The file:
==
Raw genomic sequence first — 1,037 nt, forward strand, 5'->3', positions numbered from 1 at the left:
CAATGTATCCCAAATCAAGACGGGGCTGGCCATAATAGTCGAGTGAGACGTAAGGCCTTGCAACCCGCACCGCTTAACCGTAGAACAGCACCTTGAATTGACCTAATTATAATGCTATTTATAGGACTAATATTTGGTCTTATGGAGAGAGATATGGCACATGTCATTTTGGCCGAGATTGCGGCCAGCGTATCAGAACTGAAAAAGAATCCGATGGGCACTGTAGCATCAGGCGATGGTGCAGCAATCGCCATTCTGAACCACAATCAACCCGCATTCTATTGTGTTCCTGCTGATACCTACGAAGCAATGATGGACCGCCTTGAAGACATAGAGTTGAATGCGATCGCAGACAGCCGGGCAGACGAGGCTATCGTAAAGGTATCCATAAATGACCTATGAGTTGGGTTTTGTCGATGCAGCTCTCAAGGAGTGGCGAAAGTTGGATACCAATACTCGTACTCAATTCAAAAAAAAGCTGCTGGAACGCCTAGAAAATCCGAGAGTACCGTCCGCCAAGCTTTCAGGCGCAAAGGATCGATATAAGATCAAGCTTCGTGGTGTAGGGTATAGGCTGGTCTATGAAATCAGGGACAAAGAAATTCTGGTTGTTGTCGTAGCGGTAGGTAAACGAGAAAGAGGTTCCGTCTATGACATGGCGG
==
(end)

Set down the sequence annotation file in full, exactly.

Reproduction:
Raw genomic sequence first — 1,037 nt, forward strand, 5'->3', positions numbered from 1 at the left:
CAATGTATCCCAAATCAAGACGGGGCTGGCCATAATAGTCGAGTGAGACGTAAGGCCTTGCAACCCGCACCGCTTAACCGTAGAACAGCACCTTGAATTGACCTAATTATAATGCTATTTATAGGACTAATATTTGGTCTTATGGAGAGAGATATGGCACATGTCATTTTGGCCGAGATTGCGGCCAGCGTATCAGAACTGAAAAAGAATCCGATGGGCACTGTAGCATCAGGCGATGGTGCAGCAATCGCCATTCTGAACCACAATCAACCCGCATTCTATTGTGTTCCTGCTGATACCTACGAAGCAATGATGGACCGCCTTGAAGACATAGAGTTGAATGCGATCGCAGACAGCCGGGCAGACGAGGCTATCGTAAAGGTATCCATAAATGACCTATGAGTTGGGTTTTGTCGATGCAGCTCTCAAGGAGTGGCGAAAGTTGGATACCAATACTCGTACTCAATTCAAAAAAAAGCTGCTGGAACGCCTAGAAAATCCGAGAGTACCGTCCGCCAAGCTTTCAGGCGCAAAGGATCGATATAAGATCAAGCTTCGTGGTGTAGGGTATAGGCTGGTCTATGAAATCAGGGACAAAGAAATTCTGGTTGTTGTCGTAGCGGTAGGTAAACGAGAAAGAGGTTCCGTCTATGACATGGCGG